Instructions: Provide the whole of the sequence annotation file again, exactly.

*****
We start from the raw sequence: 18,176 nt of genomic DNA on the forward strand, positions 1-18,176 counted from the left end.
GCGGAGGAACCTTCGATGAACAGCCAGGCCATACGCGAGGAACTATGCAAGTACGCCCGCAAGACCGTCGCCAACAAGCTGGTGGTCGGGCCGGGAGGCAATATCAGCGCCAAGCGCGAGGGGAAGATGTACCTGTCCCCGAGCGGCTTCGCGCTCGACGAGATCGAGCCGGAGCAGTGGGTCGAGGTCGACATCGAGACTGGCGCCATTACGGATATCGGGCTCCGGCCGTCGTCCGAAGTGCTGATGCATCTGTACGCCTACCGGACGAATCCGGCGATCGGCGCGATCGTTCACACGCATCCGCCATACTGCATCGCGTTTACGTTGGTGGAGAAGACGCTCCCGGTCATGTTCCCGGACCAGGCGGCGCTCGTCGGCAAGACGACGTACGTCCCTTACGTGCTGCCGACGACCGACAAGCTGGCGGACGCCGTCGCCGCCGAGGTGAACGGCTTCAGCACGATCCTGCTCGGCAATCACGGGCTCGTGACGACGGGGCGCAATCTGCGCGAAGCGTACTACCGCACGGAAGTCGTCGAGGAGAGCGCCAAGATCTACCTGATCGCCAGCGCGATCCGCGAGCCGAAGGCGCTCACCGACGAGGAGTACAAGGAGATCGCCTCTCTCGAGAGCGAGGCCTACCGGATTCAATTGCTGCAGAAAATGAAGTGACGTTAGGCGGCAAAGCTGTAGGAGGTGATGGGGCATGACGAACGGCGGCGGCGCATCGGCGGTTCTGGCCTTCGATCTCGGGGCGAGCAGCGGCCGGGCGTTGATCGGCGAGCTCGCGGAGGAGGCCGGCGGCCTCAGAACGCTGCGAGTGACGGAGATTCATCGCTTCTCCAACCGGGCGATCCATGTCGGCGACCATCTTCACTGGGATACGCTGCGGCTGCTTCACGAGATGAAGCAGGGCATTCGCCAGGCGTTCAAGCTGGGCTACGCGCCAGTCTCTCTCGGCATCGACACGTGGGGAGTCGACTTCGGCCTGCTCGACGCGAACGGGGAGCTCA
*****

We start from the raw sequence: 18,176 nt of genomic DNA on the forward strand, positions 1-18,176 counted from the left end.
GCGGAGGAACCTTCGATGAACAGCCAGGCCATACGCGAGGAACTATGCAAGTACGCCCGCAAGACCGTCGCCAACAAGCTGGTGGTCGGGCCGGGAGGCAATATCAGCGCCAAGCGCGAGGGGAAGATGTACCTGTCCCCGAGCGGCTTCGCGCTCGACGAGATCGAGCCGGAGCAGTGGGTCGAGGTCGACATCGAGACTGGCGCCATTACGGATATCGGGCTCCGGCCGTCGTCCGAAGTGCTGATGCATCTGTACGCCTACCGGACGAATCCGGCGATCGGCGCGATCGTTCACACGCATCCGCCATACTGCATCGCGTTTACGTTGGTGGAGAAGACGCTCCCGGTCATGTTCCCGGACCAGGCGGCGCTCGTCGGCAAGACGACGTACGTCCCTTACGTGCTGCCGACGACCGACAAGCTGGCGGACGCCGTCGCCGCCGAGGTGAACGGCTTCAGCACGATCCTGCTCGGCAATCACGGGCTCGTGACGACGGGGCGCAATCTGCGCGAAGCGTACTACCGCACGGAAGTCGTCGAGGAGAGCGCCAAGATCTACCTGATCGCCAGCGCGATCCGCGAGCCGAAGGCGCTCACCGACGAGGAGTACAAGGAGATCGCCTCTCTCGAGAGCGAGGCCTACCGGATTCAATTGCTGCAGAAAATGAAGTGACGTTAGGCGGCAAAGCTGTAGGAGGTGATGGGGCATGACGAACGGCGGCGGCGCATCGGCGGTTCTGGCCTTCGATCTCGGGGCGAGCAGCGGCCGGGCGTTGATCGGCGAGCTCGCGGAGGAGGCCGGCGGCCTCAGAACGCTGCGAGTGACGGAGATTCATCGCTTCTCCAACCGGGCGATCCATGTCGGCGACCATCTTCACTGGGATACGCTGCGGCTGCTTCACGAGATGAAGCAGGGCATTCGCCAGGCGTTCAAGCTGGGCTACGCGCCAGTCTCTCTCGGCATCGACACGTGGGGAGTCGACTTCGGCCTGCTCGACGCGAACGGGGAGCTCA